I love it when the guy with the unused Soloflex argues with the guy with the unused gym membership about which has the better workout routine.

    Re: Switching to Wayland forces Nvidia to react.

    I have no reason to believe that hardware vendors will react any differently to Wayland than they have previously reacted to X11. Their quickest path to market is probably to create a shim between Wayland and their in-house blob. The only difference this time around is that OSS drivers are first to market. While this settles the philosophical chicken/egg question, we still end up with chickens and eggs. To summarize, I expect we'll be in exactly the same position with Wayland in 2 years as we are with X11 today.

    I think you are mostly right. What I hope is that Wayland will make work easier for all the developers. Certainly a big win is that it brings a large part of the linux graphic stack up to modern standards (and should make Peter Hutterer happier), and make things easier to work with in the future. So, it is possible that proprietary drivers get ever so slightly more streamlined.

  9. #39
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    Quote Originally Posted by asdx View Post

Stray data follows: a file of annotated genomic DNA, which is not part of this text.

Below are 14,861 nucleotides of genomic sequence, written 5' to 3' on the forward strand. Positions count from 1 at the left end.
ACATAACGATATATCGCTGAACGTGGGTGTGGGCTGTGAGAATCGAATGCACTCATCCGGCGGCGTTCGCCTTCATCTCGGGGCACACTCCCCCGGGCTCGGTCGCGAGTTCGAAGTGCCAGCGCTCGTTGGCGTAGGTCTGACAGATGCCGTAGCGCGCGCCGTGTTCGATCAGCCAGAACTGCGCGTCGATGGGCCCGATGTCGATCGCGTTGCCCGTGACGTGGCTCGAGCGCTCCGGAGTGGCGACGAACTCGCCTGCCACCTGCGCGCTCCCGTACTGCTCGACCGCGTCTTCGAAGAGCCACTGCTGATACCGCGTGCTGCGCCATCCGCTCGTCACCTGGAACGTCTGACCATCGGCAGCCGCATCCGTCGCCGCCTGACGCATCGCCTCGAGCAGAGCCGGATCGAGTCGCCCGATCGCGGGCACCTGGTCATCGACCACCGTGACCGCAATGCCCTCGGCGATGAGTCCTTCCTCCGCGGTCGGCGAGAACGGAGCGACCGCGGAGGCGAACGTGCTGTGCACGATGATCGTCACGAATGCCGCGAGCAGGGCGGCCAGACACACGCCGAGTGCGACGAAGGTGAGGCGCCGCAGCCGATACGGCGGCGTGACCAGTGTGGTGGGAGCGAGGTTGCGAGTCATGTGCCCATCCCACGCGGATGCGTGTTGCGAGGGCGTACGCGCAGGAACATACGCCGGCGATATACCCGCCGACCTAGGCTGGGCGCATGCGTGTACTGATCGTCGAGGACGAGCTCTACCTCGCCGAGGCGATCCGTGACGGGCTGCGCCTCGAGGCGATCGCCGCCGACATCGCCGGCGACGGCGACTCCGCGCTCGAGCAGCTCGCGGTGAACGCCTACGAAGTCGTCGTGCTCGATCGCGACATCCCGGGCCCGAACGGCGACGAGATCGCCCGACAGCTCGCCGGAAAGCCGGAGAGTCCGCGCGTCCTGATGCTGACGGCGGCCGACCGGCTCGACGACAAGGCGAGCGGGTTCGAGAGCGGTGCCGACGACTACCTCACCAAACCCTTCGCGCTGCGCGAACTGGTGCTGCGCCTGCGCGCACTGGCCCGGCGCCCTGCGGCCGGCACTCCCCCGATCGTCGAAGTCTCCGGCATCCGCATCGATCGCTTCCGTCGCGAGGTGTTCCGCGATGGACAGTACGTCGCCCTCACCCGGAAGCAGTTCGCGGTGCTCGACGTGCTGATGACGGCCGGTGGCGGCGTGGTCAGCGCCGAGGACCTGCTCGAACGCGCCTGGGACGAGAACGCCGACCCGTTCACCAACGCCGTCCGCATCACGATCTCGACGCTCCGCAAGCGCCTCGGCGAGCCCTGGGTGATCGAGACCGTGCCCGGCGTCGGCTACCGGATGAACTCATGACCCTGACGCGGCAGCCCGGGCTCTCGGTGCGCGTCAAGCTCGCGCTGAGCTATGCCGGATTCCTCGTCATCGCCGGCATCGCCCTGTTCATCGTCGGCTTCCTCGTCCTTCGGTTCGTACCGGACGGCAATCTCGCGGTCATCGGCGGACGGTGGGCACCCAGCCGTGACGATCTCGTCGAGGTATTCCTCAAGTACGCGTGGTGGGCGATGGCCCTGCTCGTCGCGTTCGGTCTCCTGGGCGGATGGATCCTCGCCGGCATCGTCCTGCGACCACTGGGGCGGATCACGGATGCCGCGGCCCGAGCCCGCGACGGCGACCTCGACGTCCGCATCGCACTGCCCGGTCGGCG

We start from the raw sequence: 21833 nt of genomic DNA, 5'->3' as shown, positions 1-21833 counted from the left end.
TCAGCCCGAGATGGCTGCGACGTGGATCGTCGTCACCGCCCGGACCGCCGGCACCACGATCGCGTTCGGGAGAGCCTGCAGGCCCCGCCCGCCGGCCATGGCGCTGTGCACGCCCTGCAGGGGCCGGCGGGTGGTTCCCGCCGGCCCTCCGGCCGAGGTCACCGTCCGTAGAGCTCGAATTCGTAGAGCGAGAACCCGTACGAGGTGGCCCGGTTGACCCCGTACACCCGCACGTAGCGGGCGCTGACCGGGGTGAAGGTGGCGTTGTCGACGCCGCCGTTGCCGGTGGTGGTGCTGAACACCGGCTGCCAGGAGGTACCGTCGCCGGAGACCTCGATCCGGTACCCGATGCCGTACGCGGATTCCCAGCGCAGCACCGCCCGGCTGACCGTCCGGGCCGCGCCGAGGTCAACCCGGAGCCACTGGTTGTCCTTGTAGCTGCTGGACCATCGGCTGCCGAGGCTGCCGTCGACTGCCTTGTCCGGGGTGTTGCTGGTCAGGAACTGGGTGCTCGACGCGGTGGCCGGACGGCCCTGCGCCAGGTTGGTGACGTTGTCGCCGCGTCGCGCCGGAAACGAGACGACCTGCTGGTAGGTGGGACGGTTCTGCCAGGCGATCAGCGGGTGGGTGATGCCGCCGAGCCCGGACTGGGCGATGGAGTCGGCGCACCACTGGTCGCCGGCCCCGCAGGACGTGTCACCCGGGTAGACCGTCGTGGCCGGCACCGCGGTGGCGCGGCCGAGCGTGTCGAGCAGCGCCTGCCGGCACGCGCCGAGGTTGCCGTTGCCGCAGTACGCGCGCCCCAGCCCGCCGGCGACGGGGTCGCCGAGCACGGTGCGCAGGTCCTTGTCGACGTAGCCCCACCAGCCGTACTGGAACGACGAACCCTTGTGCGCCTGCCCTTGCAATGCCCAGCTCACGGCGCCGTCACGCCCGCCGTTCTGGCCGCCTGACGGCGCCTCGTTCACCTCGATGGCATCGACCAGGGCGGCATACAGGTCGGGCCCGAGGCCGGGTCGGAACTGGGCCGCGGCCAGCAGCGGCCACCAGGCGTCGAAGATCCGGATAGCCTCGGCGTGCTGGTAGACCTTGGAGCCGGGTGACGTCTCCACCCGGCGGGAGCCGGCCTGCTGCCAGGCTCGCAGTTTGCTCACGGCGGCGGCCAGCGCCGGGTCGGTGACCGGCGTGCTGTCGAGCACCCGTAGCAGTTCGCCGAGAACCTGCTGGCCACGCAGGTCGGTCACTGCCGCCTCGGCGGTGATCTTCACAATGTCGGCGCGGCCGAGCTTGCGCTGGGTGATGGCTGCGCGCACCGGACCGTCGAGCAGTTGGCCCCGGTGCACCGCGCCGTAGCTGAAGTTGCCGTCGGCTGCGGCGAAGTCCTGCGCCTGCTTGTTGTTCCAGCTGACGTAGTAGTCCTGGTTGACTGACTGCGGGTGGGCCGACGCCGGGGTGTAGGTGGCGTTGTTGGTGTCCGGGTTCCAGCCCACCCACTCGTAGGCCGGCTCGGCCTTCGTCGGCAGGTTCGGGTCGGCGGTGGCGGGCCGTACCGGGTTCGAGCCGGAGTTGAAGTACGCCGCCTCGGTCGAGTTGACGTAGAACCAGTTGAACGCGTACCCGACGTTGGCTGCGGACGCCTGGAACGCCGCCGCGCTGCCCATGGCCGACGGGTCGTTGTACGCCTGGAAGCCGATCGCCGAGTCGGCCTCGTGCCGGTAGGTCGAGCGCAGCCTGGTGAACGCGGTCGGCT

Can't nvidia just help improve nouveau and mesa? I mean, my understanding is that nvidia is too tied to the X11 architecture and doesn't really use DRM. So wouldn't it be easier for them to just work on nouveau instead of having to port the whole blob to another windowing system? Is that even possible with Wayland?

    nouveau already seems to be set with the foundation and using the whole kernel/Linux stack, it seems like it just needs more improvements with performance and also mesa needs to catch up with the latest OpenGL specs to be viable for gaming, etc.
    Nvidia officially supporting Nouveau would be tantamount to them officially endorsing a reverse engineering effort of their products (namely, their binary drivers and their hardware).

    I'm not sure they are particularly motivated to try and take legal action against the Nouveau folks as-is (in fact I rather doubt they would), but neither are they going to come out and say, "Yep, go ahead, RE our drivers; that's a good way to develop open drivers for our hardware! Release some open documentation while you're at it!"